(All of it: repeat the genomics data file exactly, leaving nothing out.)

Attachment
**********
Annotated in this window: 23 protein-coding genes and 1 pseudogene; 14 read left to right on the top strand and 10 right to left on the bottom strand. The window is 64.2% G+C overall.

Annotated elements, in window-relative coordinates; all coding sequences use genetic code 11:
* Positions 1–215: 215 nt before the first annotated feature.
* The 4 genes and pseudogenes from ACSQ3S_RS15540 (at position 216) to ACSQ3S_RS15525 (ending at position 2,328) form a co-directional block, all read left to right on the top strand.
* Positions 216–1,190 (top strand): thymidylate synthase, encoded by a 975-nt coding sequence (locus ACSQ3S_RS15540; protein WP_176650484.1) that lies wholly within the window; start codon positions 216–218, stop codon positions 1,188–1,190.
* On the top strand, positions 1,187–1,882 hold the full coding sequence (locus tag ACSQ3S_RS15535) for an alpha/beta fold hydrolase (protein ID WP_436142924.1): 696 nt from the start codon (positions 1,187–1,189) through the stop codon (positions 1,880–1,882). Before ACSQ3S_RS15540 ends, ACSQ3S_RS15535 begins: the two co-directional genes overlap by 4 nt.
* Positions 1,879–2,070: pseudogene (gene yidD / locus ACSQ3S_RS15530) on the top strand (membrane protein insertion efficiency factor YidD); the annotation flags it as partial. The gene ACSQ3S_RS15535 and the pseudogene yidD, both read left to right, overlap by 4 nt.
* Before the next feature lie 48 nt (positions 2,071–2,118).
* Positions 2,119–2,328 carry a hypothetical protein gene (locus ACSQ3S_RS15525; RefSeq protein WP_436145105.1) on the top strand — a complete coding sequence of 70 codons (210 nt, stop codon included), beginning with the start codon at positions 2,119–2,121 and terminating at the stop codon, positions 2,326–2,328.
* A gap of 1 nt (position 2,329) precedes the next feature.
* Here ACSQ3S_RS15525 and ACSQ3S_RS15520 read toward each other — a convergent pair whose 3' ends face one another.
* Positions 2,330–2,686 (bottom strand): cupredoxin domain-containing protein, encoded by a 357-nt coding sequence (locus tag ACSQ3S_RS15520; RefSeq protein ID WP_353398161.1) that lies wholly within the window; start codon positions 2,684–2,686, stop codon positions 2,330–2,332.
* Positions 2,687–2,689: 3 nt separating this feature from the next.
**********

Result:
Annotated in this window: 23 protein-coding genes and 1 pseudogene; 14 read left to right on the top strand and 10 right to left on the bottom strand. The window is 64.2% G+C overall.

Annotated elements, in window-relative coordinates; all coding sequences use genetic code 11:
* Positions 1–215: 215 nt before the first annotated feature.
* The 4 genes and pseudogenes from ACSQ3S_RS15540 (at position 216) to ACSQ3S_RS15525 (ending at position 2,328) form a co-directional block, all read left to right on the top strand.
* Positions 216–1,190 (top strand): thymidylate synthase, encoded by a 975-nt coding sequence (locus ACSQ3S_RS15540; protein WP_176650484.1) that lies wholly within the window; start codon positions 216–218, stop codon positions 1,188–1,190.
* On the top strand, positions 1,187–1,882 hold the full coding sequence (locus tag ACSQ3S_RS15535) for an alpha/beta fold hydrolase (protein ID WP_436142924.1): 696 nt from the start codon (positions 1,187–1,189) through the stop codon (positions 1,880–1,882). Before ACSQ3S_RS15540 ends, ACSQ3S_RS15535 begins: the two co-directional genes overlap by 4 nt.
* Positions 1,879–2,070: pseudogene (gene yidD / locus ACSQ3S_RS15530) on the top strand (membrane protein insertion efficiency factor YidD); the annotation flags it as partial. The gene ACSQ3S_RS15535 and the pseudogene yidD, both read left to right, overlap by 4 nt.
* Before the next feature lie 48 nt (positions 2,071–2,118).
* Positions 2,119–2,328 carry a hypothetical protein gene (locus ACSQ3S_RS15525; RefSeq protein WP_436145105.1) on the top strand — a complete coding sequence of 70 codons (210 nt, stop codon included), beginning with the start codon at positions 2,119–2,121 and terminating at the stop codon, positions 2,326–2,328.
* A gap of 1 nt (position 2,329) precedes the next feature.
* Here ACSQ3S_RS15525 and ACSQ3S_RS15520 read toward each other — a convergent pair whose 3' ends face one another.
* Positions 2,330–2,686 (bottom strand): cupredoxin domain-containing protein, encoded by a 357-nt coding sequence (locus tag ACSQ3S_RS15520; RefSeq protein ID WP_353398161.1) that lies wholly within the window; start codon positions 2,684–2,686, stop codon positions 2,330–2,332.
* Positions 2,687–2,689: 3 nt separating this feature from the next.